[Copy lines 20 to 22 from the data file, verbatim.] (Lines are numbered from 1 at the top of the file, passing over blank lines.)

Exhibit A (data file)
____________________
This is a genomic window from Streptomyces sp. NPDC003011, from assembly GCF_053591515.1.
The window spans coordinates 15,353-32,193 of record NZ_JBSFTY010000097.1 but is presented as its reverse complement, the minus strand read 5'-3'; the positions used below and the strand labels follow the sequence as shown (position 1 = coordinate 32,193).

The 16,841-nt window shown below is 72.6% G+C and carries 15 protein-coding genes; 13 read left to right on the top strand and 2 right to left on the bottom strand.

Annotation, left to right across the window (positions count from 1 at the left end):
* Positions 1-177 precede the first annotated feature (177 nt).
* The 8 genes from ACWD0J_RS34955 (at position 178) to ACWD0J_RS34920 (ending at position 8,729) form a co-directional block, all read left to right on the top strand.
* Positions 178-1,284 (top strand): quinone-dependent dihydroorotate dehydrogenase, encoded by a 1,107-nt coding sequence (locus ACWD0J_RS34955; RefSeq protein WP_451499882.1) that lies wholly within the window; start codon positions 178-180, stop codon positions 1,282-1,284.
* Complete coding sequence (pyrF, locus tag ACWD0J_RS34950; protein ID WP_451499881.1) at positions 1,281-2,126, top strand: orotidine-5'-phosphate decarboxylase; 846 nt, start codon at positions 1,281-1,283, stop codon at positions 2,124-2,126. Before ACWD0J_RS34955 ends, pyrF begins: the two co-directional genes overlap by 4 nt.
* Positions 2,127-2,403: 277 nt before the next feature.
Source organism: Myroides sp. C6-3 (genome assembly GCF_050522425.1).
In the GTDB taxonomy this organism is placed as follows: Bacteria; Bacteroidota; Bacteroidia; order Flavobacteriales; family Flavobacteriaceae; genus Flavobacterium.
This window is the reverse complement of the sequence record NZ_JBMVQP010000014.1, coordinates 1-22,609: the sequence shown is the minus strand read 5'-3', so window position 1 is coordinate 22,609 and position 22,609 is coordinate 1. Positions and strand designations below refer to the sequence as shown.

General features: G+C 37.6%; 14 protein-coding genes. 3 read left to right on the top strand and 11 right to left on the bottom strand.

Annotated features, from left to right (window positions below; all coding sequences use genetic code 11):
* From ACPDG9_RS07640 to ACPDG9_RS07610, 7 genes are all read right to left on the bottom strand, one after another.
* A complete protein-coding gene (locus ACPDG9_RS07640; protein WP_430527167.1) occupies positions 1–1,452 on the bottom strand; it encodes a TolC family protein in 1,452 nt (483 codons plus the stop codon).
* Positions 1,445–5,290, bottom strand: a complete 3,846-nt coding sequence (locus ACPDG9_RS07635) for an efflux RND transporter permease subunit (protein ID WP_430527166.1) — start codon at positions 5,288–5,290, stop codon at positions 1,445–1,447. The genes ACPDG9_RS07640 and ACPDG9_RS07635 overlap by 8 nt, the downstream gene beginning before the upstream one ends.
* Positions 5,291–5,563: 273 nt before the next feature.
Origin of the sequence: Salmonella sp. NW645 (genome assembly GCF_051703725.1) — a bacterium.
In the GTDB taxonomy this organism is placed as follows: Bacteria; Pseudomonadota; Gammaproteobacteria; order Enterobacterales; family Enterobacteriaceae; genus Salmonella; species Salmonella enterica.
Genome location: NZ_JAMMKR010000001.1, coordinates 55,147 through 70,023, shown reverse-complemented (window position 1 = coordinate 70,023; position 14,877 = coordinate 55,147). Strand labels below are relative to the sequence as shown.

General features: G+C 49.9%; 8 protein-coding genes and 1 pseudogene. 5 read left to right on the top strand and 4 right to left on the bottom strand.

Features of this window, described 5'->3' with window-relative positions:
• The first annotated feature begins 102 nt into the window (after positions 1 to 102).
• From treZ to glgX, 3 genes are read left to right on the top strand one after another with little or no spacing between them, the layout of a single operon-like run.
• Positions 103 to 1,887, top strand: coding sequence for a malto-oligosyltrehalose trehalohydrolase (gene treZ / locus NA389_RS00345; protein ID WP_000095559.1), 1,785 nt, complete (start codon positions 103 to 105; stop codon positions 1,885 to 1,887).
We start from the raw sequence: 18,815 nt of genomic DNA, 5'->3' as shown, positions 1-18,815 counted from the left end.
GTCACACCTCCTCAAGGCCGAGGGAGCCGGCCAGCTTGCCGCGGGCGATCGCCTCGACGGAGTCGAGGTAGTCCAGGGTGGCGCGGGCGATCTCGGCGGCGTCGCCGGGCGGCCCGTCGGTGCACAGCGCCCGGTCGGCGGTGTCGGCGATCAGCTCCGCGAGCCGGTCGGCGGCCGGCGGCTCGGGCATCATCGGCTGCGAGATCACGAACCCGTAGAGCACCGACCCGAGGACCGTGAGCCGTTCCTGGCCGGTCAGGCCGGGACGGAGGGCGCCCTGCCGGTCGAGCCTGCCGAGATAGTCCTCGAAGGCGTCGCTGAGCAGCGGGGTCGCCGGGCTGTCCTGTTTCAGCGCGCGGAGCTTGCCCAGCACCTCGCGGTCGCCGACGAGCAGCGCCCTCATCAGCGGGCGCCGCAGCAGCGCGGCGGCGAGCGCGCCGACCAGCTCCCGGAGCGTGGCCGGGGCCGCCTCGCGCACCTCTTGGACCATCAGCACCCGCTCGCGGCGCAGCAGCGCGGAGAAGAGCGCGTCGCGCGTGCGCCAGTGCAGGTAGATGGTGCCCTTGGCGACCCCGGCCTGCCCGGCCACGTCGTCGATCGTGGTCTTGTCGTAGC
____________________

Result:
In the GTDB taxonomy this organism is placed as follows: Bacteria; Pseudomonadota; Gammaproteobacteria; order Enterobacterales; family Enterobacteriaceae; genus Salmonella; species Salmonella enterica.
Genome location: NZ_JAMMKR010000001.1, coordinates 55,147 through 70,023, shown reverse-complemented (window position 1 = coordinate 70,023; position 14,877 = coordinate 55,147). Strand labels below are relative to the sequence as shown.

General features: G+C 49.9%; 8 protein-coding genes and 1 pseudogene. 5 read left to right on the top strand and 4 right to left on the bottom strand.